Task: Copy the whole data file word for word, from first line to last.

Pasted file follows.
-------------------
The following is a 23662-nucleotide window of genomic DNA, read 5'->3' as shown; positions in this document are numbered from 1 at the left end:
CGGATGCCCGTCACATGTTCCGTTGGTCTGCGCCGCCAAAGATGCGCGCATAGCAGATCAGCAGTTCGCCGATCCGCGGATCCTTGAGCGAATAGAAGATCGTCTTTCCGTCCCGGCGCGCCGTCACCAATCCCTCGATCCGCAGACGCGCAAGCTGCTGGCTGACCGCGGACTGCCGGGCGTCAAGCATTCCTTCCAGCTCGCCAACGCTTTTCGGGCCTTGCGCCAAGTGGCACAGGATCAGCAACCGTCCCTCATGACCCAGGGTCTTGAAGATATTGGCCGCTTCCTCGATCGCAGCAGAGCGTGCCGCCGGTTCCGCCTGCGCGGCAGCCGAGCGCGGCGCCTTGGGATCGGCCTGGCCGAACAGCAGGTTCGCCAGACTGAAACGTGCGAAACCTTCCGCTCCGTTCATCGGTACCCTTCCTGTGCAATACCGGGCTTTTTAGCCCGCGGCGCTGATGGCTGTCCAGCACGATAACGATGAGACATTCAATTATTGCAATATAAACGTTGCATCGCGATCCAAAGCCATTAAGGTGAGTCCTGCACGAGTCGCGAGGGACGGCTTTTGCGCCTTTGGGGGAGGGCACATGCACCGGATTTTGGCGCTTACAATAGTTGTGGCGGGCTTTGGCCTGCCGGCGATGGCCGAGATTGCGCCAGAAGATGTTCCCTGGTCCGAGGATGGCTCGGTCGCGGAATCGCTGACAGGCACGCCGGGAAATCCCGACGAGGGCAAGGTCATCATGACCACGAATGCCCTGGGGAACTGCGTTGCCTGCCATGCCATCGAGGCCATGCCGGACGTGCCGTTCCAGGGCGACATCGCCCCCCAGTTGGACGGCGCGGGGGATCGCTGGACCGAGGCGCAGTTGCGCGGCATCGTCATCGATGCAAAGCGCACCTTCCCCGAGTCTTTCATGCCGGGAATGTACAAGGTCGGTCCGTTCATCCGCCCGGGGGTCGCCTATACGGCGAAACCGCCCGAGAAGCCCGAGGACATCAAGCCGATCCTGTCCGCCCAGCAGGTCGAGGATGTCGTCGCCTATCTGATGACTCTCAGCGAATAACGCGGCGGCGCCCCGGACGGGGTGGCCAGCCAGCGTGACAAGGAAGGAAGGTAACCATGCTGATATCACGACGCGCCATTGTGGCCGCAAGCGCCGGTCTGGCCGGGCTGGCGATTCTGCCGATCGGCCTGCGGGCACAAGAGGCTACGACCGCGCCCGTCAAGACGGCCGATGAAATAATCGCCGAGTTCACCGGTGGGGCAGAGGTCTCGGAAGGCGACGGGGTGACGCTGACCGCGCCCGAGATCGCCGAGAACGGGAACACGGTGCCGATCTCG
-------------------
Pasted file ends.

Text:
The following is a 23662-nucleotide window of genomic DNA, read 5'->3' as shown; positions in this document are numbered from 1 at the left end:
CGGATGCCCGTCACATGTTCCGTTGGTCTGCGCCGCCAAAGATGCGCGCATAGCAGATCAGCAGTTCGCCGATCCGCGGATCCTTGAGCGAATAGAAGATCGTCTTTCCGTCCCGGCGCGCCGTCACCAATCCCTCGATCCGCAGACGCGCAAGCTGCTGGCTGACCGCGGACTGCCGGGCGTCAAGCATTCCTTCCAGCTCGCCAACGCTTTTCGGGCCTTGCGCCAAGTGGCACAGGATCAGCAACCGTCCCTCATGACCCAGGGTCTTGAAGATATTGGCCGCTTCCTCGATCGCAGCAGAGCGTGCCGCCGGTTCCGCCTGCGCGGCAGCCGAGCGCGGCGCCTTGGGATCGGCCTGGCCGAACAGCAGGTTCGCCAGACTGAAACGTGCGAAACCTTCCGCTCCGTTCATCGGTACCCTTCCTGTGCAATACCGGGCTTTTTAGCCCGCGGCGCTGATGGCTGTCCAGCACGATAACGATGAGACATTCAATTATTGCAATATAAACGTTGCATCGCGATCCAAAGCCATTAAGGTGAGTCCTGCACGAGTCGCGAGGGACGGCTTTTGCGCCTTTGGGGGAGGGCACATGCACCGGATTTTGGCGCTTACAATAGTTGTGGCGGGCTTTGGCCTGCCGGCGATGGCCGAGATTGCGCCAGAAGATGTTCCCTGGTCCGAGGATGGCTCGGTCGCGGAATCGCTGACAGGCACGCCGGGAAATCCCGACGAGGGCAAGGTCATCATGACCACGAATGCCCTGGGGAACTGCGTTGCCTGCCATGCCATCGAGGCCATGCCGGACGTGCCGTTCCAGGGCGACATCGCCCCCCAGTTGGACGGCGCGGGGGATCGCTGGACCGAGGCGCAGTTGCGCGGCATCGTCATCGATGCAAAGCGCACCTTCCCCGAGTCTTTCATGCCGGGAATGTACAAGGTCGGTCCGTTCATCCGCCCGGGGGTCGCCTATACGGCGAAACCGCCCGAGAAGCCCGAGGACATCAAGCCGATCCTGTCCGCCCAGCAGGTCGAGGATGTCGTCGCCTATCTGATGACTCTCAGCGAATAACGCGGCGGCGCCCCGGACGGGGTGGCCAGCCAGCGTGACAAGGAAGGAAGGTAACCATGCTGATATCACGACGCGCCATTGTGGCCGCAAGCGCCGGTCTGGCCGGGCTGGCGATTCTGCCGATCGGCCTGCGGGCACAAGAGGCTACGACCGCGCCCGTCAAGACGGCCGATGAAATAATCGCCGAGTTCACCGGTGGGGCAGAGGTCTCGGAAGGCGACGGGGTGACGCTGACCGCGCCCGAGATCGCCGAGAACGGGAACACGGTGCCGATCTCG